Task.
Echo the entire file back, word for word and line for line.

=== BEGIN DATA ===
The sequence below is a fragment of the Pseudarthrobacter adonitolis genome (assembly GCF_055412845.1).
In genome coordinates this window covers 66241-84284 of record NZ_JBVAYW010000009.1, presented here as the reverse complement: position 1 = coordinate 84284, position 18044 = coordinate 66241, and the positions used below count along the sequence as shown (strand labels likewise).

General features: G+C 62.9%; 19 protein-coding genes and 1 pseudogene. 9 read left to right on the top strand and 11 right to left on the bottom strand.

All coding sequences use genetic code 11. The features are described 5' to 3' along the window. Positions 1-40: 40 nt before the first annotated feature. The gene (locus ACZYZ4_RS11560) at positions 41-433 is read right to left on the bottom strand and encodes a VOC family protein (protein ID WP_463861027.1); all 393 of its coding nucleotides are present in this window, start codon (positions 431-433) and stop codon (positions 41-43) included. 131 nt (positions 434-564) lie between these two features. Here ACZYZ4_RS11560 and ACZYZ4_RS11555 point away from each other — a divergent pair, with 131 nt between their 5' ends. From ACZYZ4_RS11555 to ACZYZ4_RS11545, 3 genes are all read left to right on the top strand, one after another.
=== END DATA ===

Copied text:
The sequence below is a fragment of the Pseudarthrobacter adonitolis genome (assembly GCF_055412845.1).
In genome coordinates this window covers 66241-84284 of record NZ_JBVAYW010000009.1, presented here as the reverse complement: position 1 = coordinate 84284, position 18044 = coordinate 66241, and the positions used below count along the sequence as shown (strand labels likewise).

General features: G+C 62.9%; 19 protein-coding genes and 1 pseudogene. 9 read left to right on the top strand and 11 right to left on the bottom strand.

All coding sequences use genetic code 11. The features are described 5' to 3' along the window. Positions 1-40: 40 nt before the first annotated feature. The gene (locus ACZYZ4_RS11560) at positions 41-433 is read right to left on the bottom strand and encodes a VOC family protein (protein ID WP_463861027.1); all 393 of its coding nucleotides are present in this window, start codon (positions 431-433) and stop codon (positions 41-43) included. 131 nt (positions 434-564) lie between these two features. Here ACZYZ4_RS11560 and ACZYZ4_RS11555 point away from each other — a divergent pair, with 131 nt between their 5' ends. From ACZYZ4_RS11555 to ACZYZ4_RS11545, 3 genes are all read left to right on the top strand, one after another.